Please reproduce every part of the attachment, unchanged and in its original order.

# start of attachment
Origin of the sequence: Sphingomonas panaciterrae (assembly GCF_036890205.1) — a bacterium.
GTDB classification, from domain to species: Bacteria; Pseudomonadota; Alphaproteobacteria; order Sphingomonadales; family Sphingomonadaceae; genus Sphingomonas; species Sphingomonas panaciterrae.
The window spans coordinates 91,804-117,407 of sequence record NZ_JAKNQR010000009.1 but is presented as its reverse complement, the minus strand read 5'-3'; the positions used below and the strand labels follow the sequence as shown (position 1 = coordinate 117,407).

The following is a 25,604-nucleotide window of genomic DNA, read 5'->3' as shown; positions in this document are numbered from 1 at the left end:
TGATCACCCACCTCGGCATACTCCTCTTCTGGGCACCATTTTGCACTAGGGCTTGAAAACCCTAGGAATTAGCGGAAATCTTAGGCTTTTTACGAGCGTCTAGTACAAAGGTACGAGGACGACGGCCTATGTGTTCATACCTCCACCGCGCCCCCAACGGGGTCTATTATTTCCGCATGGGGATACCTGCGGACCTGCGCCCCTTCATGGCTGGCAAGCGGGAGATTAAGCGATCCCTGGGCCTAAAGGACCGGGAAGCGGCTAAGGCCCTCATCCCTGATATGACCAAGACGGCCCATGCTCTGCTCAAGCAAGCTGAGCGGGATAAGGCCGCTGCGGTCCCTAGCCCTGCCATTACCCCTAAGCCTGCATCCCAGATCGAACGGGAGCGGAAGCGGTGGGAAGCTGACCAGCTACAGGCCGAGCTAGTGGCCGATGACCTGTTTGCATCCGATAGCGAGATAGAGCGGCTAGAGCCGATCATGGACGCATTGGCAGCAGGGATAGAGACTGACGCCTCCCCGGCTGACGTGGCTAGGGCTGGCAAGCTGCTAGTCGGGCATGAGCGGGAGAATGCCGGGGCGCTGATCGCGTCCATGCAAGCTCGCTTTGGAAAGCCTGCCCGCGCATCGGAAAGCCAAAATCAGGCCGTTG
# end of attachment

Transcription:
Origin of the sequence: Sphingomonas panaciterrae (assembly GCF_036890205.1) — a bacterium.
GTDB classification, from domain to species: Bacteria; Pseudomonadota; Alphaproteobacteria; order Sphingomonadales; family Sphingomonadaceae; genus Sphingomonas; species Sphingomonas panaciterrae.
The window spans coordinates 91,804-117,407 of sequence record NZ_JAKNQR010000009.1 but is presented as its reverse complement, the minus strand read 5'-3'; the positions used below and the strand labels follow the sequence as shown (position 1 = coordinate 117,407).

The following is a 25,604-nucleotide window of genomic DNA, read 5'->3' as shown; positions in this document are numbered from 1 at the left end:
TGATCACCCACCTCGGCATACTCCTCTTCTGGGCACCATTTTGCACTAGGGCTTGAAAACCCTAGGAATTAGCGGAAATCTTAGGCTTTTTACGAGCGTCTAGTACAAAGGTACGAGGACGACGGCCTATGTGTTCATACCTCCACCGCGCCCCCAACGGGGTCTATTATTTCCGCATGGGGATACCTGCGGACCTGCGCCCCTTCATGGCTGGCAAGCGGGAGATTAAGCGATCCCTGGGCCTAAAGGACCGGGAAGCGGCTAAGGCCCTCATCCCTGATATGACCAAGACGGCCCATGCTCTGCTCAAGCAAGCTGAGCGGGATAAGGCCGCTGCGGTCCCTAGCCCTGCCATTACCCCTAAGCCTGCATCCCAGATCGAACGGGAGCGGAAGCGGTGGGAAGCTGACCAGCTACAGGCCGAGCTAGTGGCCGATGACCTGTTTGCATCCGATAGCGAGATAGAGCGGCTAGAGCCGATCATGGACGCATTGGCAGCAGGGATAGAGACTGACGCCTCCCCGGCTGACGTGGCTAGGGCTGGCAAGCTGCTAGTCGGGCATGAGCGGGAGAATGCCGGGGCGCTGATCGCGTCCATGCAAGCTCGCTTTGGAAAGCCTGCCCGCGCATCGGAAAGCCAAAATCAGGCCGTTG